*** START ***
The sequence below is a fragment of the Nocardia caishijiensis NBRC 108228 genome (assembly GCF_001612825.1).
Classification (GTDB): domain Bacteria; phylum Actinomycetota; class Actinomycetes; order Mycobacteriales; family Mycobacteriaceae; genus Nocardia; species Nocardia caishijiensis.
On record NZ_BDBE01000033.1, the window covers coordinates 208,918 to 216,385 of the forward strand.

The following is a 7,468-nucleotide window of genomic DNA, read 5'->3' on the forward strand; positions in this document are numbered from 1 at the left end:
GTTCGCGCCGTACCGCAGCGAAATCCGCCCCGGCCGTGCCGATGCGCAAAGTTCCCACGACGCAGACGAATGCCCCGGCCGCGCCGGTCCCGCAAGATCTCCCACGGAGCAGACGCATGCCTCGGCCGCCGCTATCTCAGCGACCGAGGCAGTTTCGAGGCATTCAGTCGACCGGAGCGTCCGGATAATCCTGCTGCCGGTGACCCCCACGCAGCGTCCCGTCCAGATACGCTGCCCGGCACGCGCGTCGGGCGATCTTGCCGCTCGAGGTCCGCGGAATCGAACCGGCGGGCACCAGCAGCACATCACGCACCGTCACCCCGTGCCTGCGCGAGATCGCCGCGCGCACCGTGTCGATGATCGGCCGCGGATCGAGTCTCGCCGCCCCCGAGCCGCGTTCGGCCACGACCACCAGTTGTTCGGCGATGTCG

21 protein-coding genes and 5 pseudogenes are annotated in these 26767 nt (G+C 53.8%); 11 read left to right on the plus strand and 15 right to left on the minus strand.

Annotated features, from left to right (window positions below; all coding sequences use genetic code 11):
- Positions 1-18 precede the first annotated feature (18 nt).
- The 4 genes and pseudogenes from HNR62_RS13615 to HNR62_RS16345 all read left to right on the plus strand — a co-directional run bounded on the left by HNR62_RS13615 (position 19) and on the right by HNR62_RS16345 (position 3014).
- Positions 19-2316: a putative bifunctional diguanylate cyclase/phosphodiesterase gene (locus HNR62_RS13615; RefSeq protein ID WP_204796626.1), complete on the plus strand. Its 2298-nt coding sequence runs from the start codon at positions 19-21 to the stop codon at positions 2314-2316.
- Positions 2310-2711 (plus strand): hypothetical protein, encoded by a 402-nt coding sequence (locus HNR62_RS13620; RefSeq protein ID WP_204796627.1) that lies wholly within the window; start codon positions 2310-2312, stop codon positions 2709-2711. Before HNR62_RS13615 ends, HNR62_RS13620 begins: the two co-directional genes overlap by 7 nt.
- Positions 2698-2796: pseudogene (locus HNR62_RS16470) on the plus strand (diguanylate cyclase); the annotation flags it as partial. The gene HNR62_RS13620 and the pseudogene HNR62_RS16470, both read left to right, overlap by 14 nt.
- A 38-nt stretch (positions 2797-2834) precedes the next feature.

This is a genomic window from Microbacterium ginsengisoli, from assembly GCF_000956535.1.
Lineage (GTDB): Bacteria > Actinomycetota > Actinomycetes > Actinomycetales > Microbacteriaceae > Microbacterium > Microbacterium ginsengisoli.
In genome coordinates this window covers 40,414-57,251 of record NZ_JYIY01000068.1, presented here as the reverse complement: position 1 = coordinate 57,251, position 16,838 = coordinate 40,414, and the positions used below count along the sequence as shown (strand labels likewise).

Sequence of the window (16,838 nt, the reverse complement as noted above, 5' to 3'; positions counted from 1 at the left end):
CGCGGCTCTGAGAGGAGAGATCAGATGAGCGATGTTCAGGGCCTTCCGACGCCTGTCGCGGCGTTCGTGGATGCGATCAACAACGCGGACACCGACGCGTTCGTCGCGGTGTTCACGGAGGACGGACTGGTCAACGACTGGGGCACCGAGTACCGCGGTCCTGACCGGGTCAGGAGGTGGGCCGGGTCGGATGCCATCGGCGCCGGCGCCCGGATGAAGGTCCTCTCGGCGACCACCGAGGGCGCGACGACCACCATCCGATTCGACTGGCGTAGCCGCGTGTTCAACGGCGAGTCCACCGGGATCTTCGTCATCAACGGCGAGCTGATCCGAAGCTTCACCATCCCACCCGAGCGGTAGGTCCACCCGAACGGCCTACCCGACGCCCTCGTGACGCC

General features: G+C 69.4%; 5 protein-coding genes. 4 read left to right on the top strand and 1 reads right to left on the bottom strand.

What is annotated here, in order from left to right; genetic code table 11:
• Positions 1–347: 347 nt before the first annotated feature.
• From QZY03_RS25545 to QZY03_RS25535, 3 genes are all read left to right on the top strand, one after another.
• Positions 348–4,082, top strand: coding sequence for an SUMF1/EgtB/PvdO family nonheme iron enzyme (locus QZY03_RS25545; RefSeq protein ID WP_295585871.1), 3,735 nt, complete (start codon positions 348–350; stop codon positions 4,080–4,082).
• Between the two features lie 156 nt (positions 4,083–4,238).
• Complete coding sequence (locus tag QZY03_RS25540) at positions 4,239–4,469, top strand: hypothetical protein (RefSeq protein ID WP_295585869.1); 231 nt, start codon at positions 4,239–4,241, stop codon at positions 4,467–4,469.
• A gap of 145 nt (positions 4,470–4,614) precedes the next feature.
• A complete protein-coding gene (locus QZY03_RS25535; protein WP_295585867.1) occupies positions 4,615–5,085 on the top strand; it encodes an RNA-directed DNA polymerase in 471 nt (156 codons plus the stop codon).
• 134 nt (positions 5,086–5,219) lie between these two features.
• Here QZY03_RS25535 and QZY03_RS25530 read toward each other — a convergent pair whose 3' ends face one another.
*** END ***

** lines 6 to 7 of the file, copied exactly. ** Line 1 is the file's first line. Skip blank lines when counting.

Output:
21 protein-coding genes and 5 pseudogenes are annotated in these 26767 nt (G+C 53.8%); 11 read left to right on the plus strand and 15 right to left on the minus strand.

Annotated features, from left to right (window positions below; all coding sequences use genetic code 11):